Saint James of Eugene, OR

  For as the lightning comes from the east and flashes to the west,
   so also will the coming of the Son of Man be. 
Matthew 24:27

In the early 90’s I hitchhiked and wandered the Western U.S. for about two years. I made several huge circuits from Montana to Seattle, down Route 101 into California, across to Arizona, Colorado, New Mexico, down into Texas as far south as Victoria then back north again as winter faded. Blissfully nomadic, I had wide open spaces in which to commune with God. It was a  magnificent and, at times, delusional period of my poetic life. For a while I felt that I could live on black coffee, usually from the sample thermos in specialty stores, and bread (certain bakeries throw out delicious fresh baguettes if you are there in an auspicious moment: give us this day our… etc). Such a diet was conducive to visionary states, particularly when combined with obsessive Bible-reading. I sometimes felt like an apostle or a prophet. I probably had a vitamin deficiency too.
On my second sweep of the West, I hopped a freight train from Seattle bound for Portland, Oregon. Having misjudged how cold it would get perched on an open metal platform under the overhang of an oil tank while rolling over mountain passes at night, I jumped off when the train slowed down near Eugene and found a homeless shelter in that city.

In the shelter’s lounge area, mingling with an assortment of humanity ranging from the criminal and addicted to the harmlessly beatific, I waited for the beds to be assigned before the evening meal was served. It was the usual all-ages crowd of discharged mental patients, drunks of all ethnicities, crippled vets, junkies, convicts, meth-addled hippies and tattooed street anarchists with too many piercings. People were cadging cigarettes from one another, murmuring in derelict tones with a variety of accents. I had become used to such gatherings during my ongoing American road-trip. There was an open area outside this space in which smoking was permitted. Then I saw someone across the room, apart from the rest.

He was wearing a heavy white robe. He looked like Jesus. He stood out. He was barefoot and authentically weather-beaten; intense. No one else was near him and they seemed to swirl away from him as if invisibly repelled. I watched the strange figure from a short distance. He certainly seemed interesting to me, after all it is not every day one meets Christ Himself at the local homeless shelter…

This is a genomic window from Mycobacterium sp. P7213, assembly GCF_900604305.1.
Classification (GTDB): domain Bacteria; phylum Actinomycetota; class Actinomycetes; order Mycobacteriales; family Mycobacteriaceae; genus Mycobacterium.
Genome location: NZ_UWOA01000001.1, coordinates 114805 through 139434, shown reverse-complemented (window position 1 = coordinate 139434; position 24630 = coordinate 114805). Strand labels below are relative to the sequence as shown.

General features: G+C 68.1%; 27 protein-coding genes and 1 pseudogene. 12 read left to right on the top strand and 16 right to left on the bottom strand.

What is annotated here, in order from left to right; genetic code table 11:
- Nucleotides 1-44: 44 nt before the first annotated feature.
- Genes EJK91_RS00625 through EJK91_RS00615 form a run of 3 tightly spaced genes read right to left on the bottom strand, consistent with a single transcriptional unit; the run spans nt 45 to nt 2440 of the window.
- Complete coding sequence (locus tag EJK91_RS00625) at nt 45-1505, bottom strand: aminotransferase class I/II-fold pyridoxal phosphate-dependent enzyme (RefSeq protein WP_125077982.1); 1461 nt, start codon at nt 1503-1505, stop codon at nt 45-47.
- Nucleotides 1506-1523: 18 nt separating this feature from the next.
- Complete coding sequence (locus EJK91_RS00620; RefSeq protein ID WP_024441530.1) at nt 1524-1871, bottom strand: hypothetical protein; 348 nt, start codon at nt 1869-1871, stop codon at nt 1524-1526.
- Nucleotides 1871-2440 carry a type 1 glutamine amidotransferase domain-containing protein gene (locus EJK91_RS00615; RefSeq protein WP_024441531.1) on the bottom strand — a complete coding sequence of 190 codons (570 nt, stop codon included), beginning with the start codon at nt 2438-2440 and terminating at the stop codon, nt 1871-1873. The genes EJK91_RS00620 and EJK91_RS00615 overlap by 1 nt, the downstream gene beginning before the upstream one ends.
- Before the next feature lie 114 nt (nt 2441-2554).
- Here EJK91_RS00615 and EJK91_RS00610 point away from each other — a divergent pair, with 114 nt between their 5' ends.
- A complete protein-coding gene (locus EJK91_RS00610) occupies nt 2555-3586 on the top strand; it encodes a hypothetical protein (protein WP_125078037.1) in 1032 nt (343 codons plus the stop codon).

It occurred to me in a flash: Maybe the others can’t see him. Maybe only I am able to see him.

He remained aloof on the far side of the room. No one engaged him in conversation. I decided to walk over and find out if he was a celestial apparition or not. I can’t remember what I said to the robed stranger. I probably questioned him about the shelter, asked when dinner would be served or something similar. He was neither overly friendly, nor hostile. Very cool and serene. I introduced myself and asked for his name. His eyes held liquid fire.

My name is James, he replied.

A long silence ensued.

My thoughts began spiraling: So… I can see and interact with this person but no one else can? God has sent the Apostle James down from heaven to this homeless shelter but only I am able to perceive his beatific presence, because the rest of these occupants are not seeking God. He is my guardian spirit here among the sinful riff-raff of this shelter… he may have a message for me from the Lord, etc. etc.

People were still flowing around and away from us. I thought: maybe now that I am within the orbit of this wanderer, I too have become invisible. 

We remained a minute longer, apart from the milling multitude of people filling the small space of the shelter recreation area. James turned to me and suddenly said in a polite and slightly businesslike manner: